Bank of Ireland has issued a fraud alert today urging extra vigilance against investment fraud. Following an increase in reports of incidence of investment fraud the Bank is strongly advising consumers to be alert to investment scams being carried out by false and unregulated companies offering fake investment opportunities.
Describing how investment scams can operate, Edel McDermott, Head of Fraud at Bank of Ireland said: “There has been a notable increase in false and unregulated companies offering convincing investment opportunities promising a quick profit. For example, they might be selling cryptocurrencies or offering bonds and share investments that do not exist. A consumer or investor who falls victim to these companies and hands over money is unlikely to see their money again. There is unfortunately no redress for a consumer or investor who hands over money to an unregulated firm. By being aware of how these false companies turn up and the tactics that they use, consumers and investors can take steps to protect themselves against fraud and financial loss”.
Common ways to encounter these bogus companies and warning signs include:
Internet search: Bogus firms online may appear when searching for investment opportunities or via pop-up message on a website or through social media.
False endorsement: Online article where a celebrity appears to promote an investment or tells a story about how much they made from it.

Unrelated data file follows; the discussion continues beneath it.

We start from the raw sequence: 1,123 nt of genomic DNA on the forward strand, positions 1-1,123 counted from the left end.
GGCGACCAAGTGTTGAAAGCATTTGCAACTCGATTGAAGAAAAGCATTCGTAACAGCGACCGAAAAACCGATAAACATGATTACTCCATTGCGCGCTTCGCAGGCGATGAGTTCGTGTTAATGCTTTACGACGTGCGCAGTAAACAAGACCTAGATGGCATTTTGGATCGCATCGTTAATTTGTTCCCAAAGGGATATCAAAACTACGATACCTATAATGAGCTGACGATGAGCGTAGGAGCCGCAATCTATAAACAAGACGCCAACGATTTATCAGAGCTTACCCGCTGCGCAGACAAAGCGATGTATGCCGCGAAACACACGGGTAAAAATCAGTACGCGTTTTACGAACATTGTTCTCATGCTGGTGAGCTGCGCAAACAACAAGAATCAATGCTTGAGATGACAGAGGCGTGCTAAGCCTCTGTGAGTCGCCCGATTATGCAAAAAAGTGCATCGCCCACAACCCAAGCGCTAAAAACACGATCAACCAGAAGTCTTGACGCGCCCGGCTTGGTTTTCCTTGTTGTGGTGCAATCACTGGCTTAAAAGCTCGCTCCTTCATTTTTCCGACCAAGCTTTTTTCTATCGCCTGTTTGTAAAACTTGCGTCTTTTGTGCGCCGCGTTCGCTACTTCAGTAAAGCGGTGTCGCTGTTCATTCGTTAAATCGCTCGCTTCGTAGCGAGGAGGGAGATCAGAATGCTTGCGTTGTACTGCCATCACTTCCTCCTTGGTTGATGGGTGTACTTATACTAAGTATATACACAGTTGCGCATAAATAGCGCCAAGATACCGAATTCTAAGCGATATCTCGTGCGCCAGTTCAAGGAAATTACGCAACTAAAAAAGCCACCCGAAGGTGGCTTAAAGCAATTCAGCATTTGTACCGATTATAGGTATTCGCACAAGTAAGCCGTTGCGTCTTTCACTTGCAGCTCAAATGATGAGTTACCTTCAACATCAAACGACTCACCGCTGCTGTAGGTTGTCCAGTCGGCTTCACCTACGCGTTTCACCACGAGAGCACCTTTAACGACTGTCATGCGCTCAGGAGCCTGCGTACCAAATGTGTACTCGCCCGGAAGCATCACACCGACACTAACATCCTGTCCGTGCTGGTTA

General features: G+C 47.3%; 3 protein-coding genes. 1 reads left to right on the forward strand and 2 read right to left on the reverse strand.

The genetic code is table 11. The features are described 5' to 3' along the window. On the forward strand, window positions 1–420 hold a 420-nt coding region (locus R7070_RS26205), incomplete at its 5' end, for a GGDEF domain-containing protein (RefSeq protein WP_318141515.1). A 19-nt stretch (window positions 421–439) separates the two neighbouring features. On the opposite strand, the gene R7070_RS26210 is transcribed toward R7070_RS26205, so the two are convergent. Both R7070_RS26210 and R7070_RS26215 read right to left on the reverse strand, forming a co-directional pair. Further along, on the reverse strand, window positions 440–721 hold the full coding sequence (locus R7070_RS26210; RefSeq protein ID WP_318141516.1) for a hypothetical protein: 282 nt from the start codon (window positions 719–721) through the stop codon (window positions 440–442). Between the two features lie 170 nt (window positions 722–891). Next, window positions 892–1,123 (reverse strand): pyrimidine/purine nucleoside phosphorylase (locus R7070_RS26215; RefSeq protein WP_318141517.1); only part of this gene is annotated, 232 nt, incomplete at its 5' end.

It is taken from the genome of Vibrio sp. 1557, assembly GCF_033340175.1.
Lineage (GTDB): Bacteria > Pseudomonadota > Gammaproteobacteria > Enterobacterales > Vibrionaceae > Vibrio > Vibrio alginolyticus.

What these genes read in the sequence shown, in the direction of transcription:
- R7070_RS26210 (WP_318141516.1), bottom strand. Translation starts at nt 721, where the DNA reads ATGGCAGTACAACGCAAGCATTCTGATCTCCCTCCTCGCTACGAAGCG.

Cold calls: Unsolicited calls or emails from someone who claims to be from a legitimate investment company who puts pressure on the consumer to take advantage of an urgent opportunity.
How consumers can protect themselves from these scams:
- Do not respond to cold calls and don’t be rushed into investing your money.
- Be suspicious of any offers that guarantee a return or a large profit.
- Research the company and check the Central Bank register before making any investment.
Many of these firms might appear to have legitimate websites and convincing products or investor ‘log in’ to check your investment. To safeguard against this, consumers and investors are urged to ensure that any company they are considering investing with is a regulated firm by checking the Central Bank of Ireland register (ROI) or Financial Conduct Authority (UK). If a firm is not listed, do not invest with them.
Bank of Ireland is committed to building awareness around fraud, including investment fraud of this nature. Bank of Ireland will continue to focus on the issues around fraud, through the Bank’s own channels and by working collaboratively through the Bank and Payments Federation of Ireland (BPFI) FraudSMART campaign.
Useful Links in the fight against fraud:
Bank of Ireland customers who think they have been the victim of this type of fraud, should contact the Bank as soon as possible.